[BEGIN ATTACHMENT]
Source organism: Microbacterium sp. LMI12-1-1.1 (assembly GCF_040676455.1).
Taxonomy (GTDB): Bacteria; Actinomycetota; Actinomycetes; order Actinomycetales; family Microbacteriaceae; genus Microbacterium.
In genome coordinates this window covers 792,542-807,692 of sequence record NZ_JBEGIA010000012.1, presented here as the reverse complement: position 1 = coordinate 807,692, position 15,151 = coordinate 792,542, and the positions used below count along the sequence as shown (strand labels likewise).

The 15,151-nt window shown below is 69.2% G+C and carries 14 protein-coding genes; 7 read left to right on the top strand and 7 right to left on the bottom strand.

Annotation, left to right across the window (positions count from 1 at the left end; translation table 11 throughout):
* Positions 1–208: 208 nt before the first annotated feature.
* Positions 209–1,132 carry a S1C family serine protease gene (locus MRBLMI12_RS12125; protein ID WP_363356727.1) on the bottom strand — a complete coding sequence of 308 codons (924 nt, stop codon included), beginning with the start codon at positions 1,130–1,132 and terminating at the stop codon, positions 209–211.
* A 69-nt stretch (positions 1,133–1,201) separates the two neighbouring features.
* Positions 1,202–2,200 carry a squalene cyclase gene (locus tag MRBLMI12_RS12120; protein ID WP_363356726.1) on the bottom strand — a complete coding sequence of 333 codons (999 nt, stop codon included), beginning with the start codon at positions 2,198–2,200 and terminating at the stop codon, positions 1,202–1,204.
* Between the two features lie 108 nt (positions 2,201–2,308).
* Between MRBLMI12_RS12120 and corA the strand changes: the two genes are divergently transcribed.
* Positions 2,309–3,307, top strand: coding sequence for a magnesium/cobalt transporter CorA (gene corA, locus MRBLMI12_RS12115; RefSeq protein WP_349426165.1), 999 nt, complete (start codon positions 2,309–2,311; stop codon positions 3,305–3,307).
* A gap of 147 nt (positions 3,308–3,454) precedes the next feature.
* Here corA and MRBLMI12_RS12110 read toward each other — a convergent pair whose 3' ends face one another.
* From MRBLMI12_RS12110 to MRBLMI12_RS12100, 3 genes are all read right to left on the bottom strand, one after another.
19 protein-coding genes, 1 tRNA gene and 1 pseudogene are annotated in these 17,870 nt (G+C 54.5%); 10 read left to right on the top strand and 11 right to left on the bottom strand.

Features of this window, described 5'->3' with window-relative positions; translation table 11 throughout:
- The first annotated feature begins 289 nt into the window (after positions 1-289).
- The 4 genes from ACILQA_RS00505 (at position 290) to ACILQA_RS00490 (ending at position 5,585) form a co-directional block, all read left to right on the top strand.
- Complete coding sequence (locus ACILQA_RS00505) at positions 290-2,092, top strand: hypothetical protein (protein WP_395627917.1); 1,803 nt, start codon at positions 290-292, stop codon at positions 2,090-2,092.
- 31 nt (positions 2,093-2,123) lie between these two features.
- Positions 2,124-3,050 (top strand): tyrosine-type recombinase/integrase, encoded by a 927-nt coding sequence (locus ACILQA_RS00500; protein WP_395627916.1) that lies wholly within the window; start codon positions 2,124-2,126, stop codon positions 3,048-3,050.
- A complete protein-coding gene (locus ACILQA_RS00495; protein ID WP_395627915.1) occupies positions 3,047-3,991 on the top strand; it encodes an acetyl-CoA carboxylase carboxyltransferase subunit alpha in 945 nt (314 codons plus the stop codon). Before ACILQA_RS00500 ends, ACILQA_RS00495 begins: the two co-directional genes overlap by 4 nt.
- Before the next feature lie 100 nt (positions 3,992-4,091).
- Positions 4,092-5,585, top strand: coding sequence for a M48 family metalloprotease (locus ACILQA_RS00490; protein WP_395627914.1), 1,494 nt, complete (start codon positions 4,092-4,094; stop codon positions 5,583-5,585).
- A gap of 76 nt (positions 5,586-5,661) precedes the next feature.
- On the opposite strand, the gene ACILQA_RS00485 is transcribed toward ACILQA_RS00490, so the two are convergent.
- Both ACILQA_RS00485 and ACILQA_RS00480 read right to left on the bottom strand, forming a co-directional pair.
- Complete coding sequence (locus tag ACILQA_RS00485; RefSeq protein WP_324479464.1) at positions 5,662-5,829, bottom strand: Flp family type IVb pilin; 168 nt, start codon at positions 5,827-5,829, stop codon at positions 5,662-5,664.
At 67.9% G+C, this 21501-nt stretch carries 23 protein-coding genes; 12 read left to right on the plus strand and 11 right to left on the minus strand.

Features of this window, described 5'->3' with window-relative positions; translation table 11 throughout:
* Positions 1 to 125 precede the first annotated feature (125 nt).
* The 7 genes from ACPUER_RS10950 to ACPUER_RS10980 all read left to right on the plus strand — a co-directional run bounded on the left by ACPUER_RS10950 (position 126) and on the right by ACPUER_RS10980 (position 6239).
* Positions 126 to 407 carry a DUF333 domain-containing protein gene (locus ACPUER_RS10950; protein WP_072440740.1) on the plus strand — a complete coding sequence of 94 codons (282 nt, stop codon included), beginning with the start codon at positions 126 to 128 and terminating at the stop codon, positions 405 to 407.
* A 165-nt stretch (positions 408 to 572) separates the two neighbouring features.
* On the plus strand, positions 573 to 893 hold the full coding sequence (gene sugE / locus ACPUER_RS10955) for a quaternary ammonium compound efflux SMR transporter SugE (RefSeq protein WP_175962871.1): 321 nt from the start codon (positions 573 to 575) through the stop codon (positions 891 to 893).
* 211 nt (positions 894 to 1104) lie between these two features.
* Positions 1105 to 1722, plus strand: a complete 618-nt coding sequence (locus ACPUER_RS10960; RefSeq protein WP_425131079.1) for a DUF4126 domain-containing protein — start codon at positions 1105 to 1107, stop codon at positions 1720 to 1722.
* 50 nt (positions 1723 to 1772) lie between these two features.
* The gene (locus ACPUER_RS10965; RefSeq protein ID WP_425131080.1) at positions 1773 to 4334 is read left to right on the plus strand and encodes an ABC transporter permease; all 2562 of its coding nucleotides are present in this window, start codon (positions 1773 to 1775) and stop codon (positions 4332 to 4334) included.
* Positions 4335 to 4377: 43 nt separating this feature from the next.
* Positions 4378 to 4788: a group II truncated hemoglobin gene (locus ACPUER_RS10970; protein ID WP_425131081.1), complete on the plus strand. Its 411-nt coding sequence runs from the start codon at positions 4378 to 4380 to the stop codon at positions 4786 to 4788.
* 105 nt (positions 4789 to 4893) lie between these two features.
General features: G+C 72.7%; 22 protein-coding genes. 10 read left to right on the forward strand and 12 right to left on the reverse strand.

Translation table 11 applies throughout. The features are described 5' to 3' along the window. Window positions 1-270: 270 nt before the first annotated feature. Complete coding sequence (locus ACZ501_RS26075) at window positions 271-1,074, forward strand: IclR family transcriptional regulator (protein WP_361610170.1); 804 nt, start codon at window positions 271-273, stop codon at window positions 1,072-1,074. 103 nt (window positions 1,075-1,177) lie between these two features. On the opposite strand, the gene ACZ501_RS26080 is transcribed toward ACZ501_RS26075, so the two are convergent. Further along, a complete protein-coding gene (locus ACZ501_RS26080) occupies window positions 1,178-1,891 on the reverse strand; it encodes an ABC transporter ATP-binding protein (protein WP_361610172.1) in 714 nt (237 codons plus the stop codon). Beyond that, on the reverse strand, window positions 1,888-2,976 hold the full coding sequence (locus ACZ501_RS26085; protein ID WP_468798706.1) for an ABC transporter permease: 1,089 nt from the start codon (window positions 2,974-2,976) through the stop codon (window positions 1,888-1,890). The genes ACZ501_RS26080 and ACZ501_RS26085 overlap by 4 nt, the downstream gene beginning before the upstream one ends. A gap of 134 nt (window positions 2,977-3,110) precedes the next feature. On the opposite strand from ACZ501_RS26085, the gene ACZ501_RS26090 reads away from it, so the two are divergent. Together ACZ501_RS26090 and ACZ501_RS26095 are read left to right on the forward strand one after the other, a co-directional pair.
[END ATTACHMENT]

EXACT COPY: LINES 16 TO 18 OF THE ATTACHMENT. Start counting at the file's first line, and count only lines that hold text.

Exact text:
19 protein-coding genes, 1 tRNA gene and 1 pseudogene are annotated in these 17,870 nt (G+C 54.5%); 10 read left to right on the top strand and 11 right to left on the bottom strand.

Features of this window, described 5'->3' with window-relative positions; translation table 11 throughout:
- The first annotated feature begins 289 nt into the window (after positions 1-289).